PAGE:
Federal class-action lawsuits target practices of Pennsylvania-based student loan agency
Arianne Gallagher knew attending law school at the University of Pittsburgh would require taking on a lot of debt.
The native of Chicora, a tiny borough in Butler County, already had borrowed for her undergraduate education from Pitt but believed she could handle more debt and tap the federal government’s income-based loan repayment plan to repay the money. The plan allows borrowers who work public service jobs to pay a percentage of their income every year and then forgives any remaining debt after a decade.
Like thousands of others, Gallagher counted on student loan payments being akin to paying rent or car payments.
That is not the case.
Today, she is a plaintiff in one of 10 class-action lawsuits filed against the Pennsylvania Higher Education Assistance Agency that have been bundled in federal court in Philadelphia. The plaintiffs — borrowers from 10 states — say they represent tens of thousands who have been saddled with additional debt because PHEAA cannot or will not properly process their payments.
The agency, which conducts its federal loan business as FedLoan Servicing, does not comment on pending litigation, spokesman Keith New said. But he maintains PHEAA is living up to the terms of its contracts with the U.S. Department of Education. The federal agency hired PHEAA to process payments on 7.6 million student loans, which represents about a quarter of the $1.3 trillion in federal student loan debt owed by 44 million Americans.
The consolidated PHEAA suit is the latest sign of trouble in the student loan arena.
Both PHEAA and Navient, the nation’s largest student loan servicer, are awash in lawsuits filed by state attorneys general and angry borrowers who claim the agencies make it difficult for them to remain current in payments.
In 2016, the federal direct student loan program, one of several federal loan programs, saw 1.1 million defaults — which equals about 3,000 a day, or one every 28 seconds.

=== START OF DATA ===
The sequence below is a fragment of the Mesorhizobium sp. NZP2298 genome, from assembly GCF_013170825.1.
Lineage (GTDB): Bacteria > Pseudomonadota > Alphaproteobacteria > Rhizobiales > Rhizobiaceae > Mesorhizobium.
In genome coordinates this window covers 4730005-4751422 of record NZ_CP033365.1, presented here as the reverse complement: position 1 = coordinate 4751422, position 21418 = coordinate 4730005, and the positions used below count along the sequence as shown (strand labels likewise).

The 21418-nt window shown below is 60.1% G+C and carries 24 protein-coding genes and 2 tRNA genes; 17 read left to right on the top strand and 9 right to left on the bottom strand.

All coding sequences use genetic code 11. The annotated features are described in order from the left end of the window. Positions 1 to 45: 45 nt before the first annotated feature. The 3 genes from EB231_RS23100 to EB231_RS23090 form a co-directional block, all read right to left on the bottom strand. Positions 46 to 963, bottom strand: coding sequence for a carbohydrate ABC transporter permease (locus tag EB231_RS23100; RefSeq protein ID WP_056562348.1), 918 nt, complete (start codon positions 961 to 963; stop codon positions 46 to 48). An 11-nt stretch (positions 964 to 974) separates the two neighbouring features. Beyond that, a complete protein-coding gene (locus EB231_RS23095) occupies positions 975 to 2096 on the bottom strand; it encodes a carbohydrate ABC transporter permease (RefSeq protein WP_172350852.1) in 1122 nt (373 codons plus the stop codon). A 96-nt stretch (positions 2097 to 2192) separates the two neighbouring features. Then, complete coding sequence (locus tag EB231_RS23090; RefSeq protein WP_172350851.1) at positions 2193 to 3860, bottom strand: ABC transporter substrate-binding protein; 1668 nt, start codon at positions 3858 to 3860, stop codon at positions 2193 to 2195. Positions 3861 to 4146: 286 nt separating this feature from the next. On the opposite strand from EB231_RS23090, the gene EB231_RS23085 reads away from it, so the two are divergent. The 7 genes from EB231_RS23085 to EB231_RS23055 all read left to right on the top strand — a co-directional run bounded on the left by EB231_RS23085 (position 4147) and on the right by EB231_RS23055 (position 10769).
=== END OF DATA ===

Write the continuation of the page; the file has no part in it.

Rohit Chopra, a U.S. Federal Trade commissioner and former student loan ombudsman for the federal Consumer Financial Protection Bureau, analyzed the numbers and said they bear “an uncanny resemblance” to problems in the mortgage servicing market that set off the recession a decade ago.
“The default rates on student loans are alarmingly high,” Chopra said. “And there are some serious questions about how student loan servicers might be responsible for many of these defaults. Importantly, in the federal student loan program it is easy to avoid default if you get the right information because all borrowers are entitled to repay their loans based on income.”
Chopra said PHEAA, the nation’s second-largest student loan servicer, at the end of last year had the lowest percentage of borrowers in current repayment status, the highest percentage of those considered severely delinquent and highest percentage who had defaulted.
“Ultimately, we need to wake up to the fact that our student loan system is badly broken,” Chopra said. “We are overdue for an overhaul because today too many people are worse off by going to college and college should be about getting ahead, not getting pushed behind.”
Gallagher hasn’t defaulted and insisted she intends to repay her debt. But PHEAA has made that increasingly difficult and has added $13,000 to the total of what she owes, which now stands at $160,000, she said.
Today, Gallagher, 32, works for the federal government in Washington, D.C.
She always hoped to land there. She knew she’d never earn the kind of money made by attorneys in high-profile private practices. But that was OK.
“I thought I could have an opportunity to help people working public service or advocacy,” said Gallagher, who earned an undergraduate degree from Pitt in 2008.
Gallagher hoped to work at a job she loved, make ends meet and be debt free in 10 years through income-based repayments in the public service loan forgiveness program.
Participants in the plan must certify their income to PHEAA every year. The agency then recalculates monthly payments based on the borrower’s adjusted income.
That’s where things went awry, Gallagher said.
Every year, she would certify her paperwork to PHEAA In January. But the agency failed to process her paperwork in time in 2014, 2016 and 2017. In 2014, PHEAA placed Gallagher in forbearance — a kind of financial limbo — while it resolved her account. She wasn’t permitted to make a payment that February while loan servicers recalculated her payments.
That added an extra month onto her payment plan.
The agency placed her into forbearance again in 2016 for two months, which added another two months of payments for Gallagher. PHEAA then capitalized the interest she owed, adding another $13,000 to what she owed — a move that meant interest began ticking up on even more debt.